Clin Psychopharmacol Neurosci.  2018 May;16(2):218-220. 10.9758/cpn.2018.16.2.218.

Methylphenidate Induced Lip and Tongue Biting

  • 1Department of Child and Adolescent Psychiatry, Faculty of Medicine, Gaziantep University, Gaziantep, Turkey.
  • 2Department of Psychiatry, Adıyaman University Research and Education Hospital, Adıyaman, Turkey.


Attention deficit hyperactivity disorder (ADHD) is a life-long neurodevelopmental disorder and treatment depends on pharmacotherapy because of its biological origin. Stimulant drugs are the most commonly used treatment for ADHD and they have various side effects. Herein, we report a case who bit off the tip of her tongue with Osmotic Release Oral System methylphenidate (OROS MPH) 36 mg/day, bit the tip of her lower lip with immediate release (IR) MPH 10 mg/day and lateral part of her tongue with IR MPH 20 mg/day. A diagnosis of epilepsy was unlikely because of the normal neurological examination and electroencephalography findings. This case was considered as an atypical side effect of MPH such as perseverative/compulsive behaviours and movement disorders. Clinicians should be aware of that stimulant medications may cause lip and tongue biting behavior and this may effect treatment compliance tremendously.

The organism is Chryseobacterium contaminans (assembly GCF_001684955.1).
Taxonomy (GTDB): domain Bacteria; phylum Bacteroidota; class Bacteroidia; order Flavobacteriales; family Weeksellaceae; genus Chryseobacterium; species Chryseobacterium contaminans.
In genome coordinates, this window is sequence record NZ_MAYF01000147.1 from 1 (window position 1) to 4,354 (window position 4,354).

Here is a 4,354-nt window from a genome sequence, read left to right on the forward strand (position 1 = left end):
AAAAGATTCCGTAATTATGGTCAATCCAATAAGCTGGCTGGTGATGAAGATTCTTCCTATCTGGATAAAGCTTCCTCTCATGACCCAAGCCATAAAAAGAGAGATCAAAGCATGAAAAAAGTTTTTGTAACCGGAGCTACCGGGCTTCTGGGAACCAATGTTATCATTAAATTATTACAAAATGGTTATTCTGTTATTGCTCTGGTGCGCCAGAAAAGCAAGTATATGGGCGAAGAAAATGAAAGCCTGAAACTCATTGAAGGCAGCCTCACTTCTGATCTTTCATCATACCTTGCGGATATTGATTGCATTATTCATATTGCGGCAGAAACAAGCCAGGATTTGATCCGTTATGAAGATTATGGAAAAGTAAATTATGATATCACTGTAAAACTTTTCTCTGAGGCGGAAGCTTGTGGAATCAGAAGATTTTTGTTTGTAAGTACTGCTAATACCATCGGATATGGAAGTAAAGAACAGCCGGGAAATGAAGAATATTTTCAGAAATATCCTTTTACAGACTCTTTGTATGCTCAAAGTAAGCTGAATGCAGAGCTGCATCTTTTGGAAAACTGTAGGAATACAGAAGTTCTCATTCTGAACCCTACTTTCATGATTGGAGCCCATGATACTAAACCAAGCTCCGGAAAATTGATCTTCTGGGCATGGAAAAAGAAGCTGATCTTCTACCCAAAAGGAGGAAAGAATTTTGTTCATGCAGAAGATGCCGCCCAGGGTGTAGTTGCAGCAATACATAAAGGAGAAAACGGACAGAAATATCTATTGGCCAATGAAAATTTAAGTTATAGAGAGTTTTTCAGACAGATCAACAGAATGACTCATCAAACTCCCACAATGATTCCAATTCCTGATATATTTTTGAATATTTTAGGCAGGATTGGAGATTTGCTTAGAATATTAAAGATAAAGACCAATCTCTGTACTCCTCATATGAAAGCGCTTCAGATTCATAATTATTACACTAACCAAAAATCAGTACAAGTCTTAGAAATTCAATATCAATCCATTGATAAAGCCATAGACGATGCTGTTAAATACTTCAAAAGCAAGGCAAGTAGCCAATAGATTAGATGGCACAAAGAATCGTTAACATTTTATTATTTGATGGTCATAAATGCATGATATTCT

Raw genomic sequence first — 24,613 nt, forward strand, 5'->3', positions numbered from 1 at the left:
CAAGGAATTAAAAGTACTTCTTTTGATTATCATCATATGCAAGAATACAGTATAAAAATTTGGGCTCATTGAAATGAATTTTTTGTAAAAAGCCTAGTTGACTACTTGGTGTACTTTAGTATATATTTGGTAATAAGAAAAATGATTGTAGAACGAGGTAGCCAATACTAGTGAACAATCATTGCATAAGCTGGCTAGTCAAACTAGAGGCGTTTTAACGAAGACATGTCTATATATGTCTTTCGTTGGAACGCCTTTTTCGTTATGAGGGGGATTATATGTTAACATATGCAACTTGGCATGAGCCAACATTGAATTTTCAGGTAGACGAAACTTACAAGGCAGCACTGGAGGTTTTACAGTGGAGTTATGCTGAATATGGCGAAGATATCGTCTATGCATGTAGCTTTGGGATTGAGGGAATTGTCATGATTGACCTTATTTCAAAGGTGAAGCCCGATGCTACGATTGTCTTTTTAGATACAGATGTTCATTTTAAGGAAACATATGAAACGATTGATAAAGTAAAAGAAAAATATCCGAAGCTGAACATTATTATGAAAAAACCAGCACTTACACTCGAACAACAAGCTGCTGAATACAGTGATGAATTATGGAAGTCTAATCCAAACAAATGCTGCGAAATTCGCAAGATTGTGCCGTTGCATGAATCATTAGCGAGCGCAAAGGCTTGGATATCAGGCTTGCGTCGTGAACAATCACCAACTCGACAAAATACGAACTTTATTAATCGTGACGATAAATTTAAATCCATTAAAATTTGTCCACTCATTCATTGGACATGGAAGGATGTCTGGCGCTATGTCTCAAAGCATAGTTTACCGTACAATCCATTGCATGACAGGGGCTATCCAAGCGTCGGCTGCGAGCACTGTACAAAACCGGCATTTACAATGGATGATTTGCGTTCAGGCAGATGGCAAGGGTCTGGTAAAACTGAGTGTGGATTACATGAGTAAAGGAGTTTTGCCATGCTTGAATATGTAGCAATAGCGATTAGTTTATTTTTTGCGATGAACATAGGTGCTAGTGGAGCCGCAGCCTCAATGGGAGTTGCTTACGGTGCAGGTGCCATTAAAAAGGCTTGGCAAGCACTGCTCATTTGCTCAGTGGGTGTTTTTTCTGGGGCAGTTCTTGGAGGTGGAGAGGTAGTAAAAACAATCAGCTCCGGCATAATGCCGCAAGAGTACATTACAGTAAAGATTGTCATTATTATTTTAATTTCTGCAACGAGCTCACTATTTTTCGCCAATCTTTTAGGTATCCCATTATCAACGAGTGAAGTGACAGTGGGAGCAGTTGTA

Attention deficit disorder with hyperactivity; Stereotypic movement disorder; Methylphenidate; Lip biting; Tongue biting
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